Tuesday, 3 January 2017

X-Ray and MRI Results: How Concerned You Should (Probably Not) Be

I'm going to draw off a few studies (Yay science!) as well as a couple personal clients that I've treated as an example here. Let's see if this sounds familiar:

You (or someone you know, a friend of a friend, an uncle's twice-removed cousin in Guam) have some x-rays or an MRI done. This person may or may not be currently experiencing pain. The results come back and BAM! "You have arthritis in your neck/two bulged discs/severe scoliosis," says your doctor. The doctor (or some other health professional) then reasons that these abnormalities are either the cause of your back pain or will soon be causing you severe pain in due time. These conditions are unlikely to ever get better and will probably get worse and worse with time. Too bad, tough luck; try again in your next life!

But hold on!

*Record screech*

Let's take a moment to consider exactly how much stock we should be putting into these imaging results.

I know, it's hard to argue with a picture that says that a condition is there. In fact, I'm not arguing that at all. If an x-ray says that you have degenerative arthritic changes in your neck or the radiograph shows a disc herniation in your low back, then those things are absolutely present!

What I am arguing, however, is how much those pictures actually matter.

I have one client who has been "plagued" by scoliosis that she found out was genetic and had been present for her entire life. She works out religiously and see's her chiropractor for adjustments, but was increasingly frustrated that she continued to be afflicted with back pain and fearful that she would eventually be crippled due to the condition worsening. Now, I'm not the world's greatest therapist by any means (I figure I have another 1-2 years before attaining that award). However, let's just say that after two treatments of assessing her "abnormal" anatomical formation and prescribing exercise to correct for some spinal instability, she has recently been without pain for the first time in years.



Even more recently, I had another client who had been shown the x-rays of degenerative arthritic changes in her neck. She attributed this "osteoarthritis" to her neural pain going down her arm. After examining her, I concluded that, indeed, she had nerve root impingement, but her localized neck pain and range of motion were not severe enough for me to think that those degenerative changes were the major factor. Rather, I can't help but believe her forward head and shoulder posture as well as her hypomobility in her neck segments to be the cause. But that's just me.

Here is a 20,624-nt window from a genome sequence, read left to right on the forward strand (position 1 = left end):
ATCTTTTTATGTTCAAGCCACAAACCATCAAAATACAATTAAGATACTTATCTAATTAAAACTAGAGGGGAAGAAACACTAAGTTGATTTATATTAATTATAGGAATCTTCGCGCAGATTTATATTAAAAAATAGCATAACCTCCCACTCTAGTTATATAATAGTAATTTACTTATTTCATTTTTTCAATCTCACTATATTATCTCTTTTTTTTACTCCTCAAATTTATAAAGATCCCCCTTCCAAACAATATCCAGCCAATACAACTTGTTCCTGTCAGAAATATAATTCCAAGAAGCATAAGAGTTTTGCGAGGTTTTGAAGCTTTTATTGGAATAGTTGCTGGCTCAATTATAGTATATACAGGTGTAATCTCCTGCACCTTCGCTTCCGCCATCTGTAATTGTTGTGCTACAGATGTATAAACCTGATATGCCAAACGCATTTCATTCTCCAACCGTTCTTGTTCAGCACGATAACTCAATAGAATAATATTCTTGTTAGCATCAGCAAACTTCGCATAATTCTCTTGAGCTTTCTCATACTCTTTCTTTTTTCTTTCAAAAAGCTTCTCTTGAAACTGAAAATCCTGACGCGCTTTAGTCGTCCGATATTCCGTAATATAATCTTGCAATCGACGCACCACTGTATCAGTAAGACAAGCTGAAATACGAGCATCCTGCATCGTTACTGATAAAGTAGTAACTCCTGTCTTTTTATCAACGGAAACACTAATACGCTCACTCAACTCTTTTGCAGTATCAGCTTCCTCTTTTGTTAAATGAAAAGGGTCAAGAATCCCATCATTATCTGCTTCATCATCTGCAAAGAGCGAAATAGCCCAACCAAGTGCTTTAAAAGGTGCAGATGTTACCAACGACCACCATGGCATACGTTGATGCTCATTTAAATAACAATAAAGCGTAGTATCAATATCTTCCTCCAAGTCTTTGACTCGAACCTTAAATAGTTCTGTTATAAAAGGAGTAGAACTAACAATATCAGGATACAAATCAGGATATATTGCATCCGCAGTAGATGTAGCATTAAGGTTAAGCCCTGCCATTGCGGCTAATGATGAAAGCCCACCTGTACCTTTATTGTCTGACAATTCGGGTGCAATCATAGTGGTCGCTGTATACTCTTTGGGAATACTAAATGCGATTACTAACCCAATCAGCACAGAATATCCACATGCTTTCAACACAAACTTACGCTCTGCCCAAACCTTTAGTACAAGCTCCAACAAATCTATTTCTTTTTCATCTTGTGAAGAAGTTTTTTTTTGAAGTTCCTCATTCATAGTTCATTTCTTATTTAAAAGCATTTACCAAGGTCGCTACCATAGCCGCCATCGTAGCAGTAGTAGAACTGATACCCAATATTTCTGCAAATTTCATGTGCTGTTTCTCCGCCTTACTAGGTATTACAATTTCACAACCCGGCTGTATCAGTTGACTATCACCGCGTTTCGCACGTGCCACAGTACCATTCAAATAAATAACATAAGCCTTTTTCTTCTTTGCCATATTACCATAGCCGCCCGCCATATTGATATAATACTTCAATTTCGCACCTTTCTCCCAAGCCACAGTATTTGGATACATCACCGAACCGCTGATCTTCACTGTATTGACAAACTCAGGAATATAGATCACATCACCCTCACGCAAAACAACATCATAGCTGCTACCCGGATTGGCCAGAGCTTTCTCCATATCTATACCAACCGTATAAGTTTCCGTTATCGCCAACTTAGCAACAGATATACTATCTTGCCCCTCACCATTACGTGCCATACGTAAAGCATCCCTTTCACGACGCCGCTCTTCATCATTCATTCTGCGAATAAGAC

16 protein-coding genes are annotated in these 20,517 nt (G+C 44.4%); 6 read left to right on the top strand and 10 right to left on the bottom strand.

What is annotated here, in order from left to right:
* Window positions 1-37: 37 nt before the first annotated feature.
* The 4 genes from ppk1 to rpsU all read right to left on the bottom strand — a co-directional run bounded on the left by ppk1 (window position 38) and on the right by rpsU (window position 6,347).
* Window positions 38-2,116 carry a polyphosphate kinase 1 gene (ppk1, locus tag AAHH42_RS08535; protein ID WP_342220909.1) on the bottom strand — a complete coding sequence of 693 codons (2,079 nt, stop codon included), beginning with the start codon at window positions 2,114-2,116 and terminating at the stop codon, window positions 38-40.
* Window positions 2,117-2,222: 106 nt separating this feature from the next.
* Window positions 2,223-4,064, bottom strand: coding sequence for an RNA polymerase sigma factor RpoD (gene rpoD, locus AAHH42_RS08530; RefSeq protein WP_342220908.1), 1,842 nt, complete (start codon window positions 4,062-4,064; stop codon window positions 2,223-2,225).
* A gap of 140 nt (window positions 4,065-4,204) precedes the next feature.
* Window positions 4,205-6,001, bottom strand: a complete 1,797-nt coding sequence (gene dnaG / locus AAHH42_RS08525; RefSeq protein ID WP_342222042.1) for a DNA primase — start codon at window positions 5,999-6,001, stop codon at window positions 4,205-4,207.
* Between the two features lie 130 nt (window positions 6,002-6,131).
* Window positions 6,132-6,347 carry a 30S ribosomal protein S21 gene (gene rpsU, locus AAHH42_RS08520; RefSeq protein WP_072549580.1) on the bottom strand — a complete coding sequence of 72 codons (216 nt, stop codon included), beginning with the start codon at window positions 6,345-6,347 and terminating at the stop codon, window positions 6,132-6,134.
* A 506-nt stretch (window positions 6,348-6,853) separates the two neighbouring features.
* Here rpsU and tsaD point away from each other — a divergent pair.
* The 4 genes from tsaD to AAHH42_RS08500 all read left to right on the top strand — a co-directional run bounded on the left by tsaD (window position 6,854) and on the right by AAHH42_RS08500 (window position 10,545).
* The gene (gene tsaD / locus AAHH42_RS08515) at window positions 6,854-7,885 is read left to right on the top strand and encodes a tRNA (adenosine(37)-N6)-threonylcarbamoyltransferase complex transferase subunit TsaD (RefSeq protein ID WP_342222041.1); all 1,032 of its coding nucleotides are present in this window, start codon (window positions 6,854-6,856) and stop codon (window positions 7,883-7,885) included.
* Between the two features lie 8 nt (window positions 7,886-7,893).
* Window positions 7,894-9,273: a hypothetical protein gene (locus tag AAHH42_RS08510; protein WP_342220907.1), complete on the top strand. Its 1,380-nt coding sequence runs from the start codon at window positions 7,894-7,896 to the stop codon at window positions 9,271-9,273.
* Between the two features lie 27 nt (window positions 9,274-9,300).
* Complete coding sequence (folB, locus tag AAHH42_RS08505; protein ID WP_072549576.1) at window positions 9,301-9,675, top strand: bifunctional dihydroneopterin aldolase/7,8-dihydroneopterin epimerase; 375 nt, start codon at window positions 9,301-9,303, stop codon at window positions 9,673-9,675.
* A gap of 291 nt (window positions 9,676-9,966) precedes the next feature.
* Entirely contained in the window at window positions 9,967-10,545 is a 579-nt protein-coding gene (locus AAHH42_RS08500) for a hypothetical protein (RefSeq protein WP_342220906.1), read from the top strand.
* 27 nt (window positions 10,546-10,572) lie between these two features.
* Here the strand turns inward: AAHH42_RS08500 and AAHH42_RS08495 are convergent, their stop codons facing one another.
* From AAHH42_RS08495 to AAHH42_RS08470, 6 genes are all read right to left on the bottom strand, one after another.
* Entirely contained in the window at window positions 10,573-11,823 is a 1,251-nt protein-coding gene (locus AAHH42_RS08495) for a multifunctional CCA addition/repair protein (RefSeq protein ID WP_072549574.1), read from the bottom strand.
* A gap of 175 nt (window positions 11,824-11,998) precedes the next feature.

Actually, it's not just me. There have been numerous studies supporting the fact that individuals can, extremely commonly, have degenerative changes in their spines and be completely symptom-free. Take this one study that scanned subjects who experienced absolutely no pain, resulting in the conclusion that over half of them had disc bulges! And this isn't an isolated case of asymptomatic people having abnormal findings in their low backs. As for neck pain, how about this study showing that normal and abnormal changes in the cervical spine were found in equal amounts between patients who reported pain and those who reported none at all?


The lesson to take here is that while there are an endless number of reasons that the body may experience pain or dysfunctions that could be present, our bodies have a natural resiliency to them. Humans are adaptable to countless situations and environments, and thus, our bodies are extremely adept at working around physical irregularities, be they genetic or acquired. It is true that oftentimes we need therapeutic intervention in order to guide our mechanics back on the right track. At the end of the day, though, it's very seldom that you need to write yourself off as a lost cause, and we need to be cautious of practitioners who are going to try and capitalize on our fear of that photo. That x-ray photo doesn't have the final say when it comes to your quality of life, though, and clients should always seek second opinions if they feel that their so-called prognosis is unnecessarily bleak.

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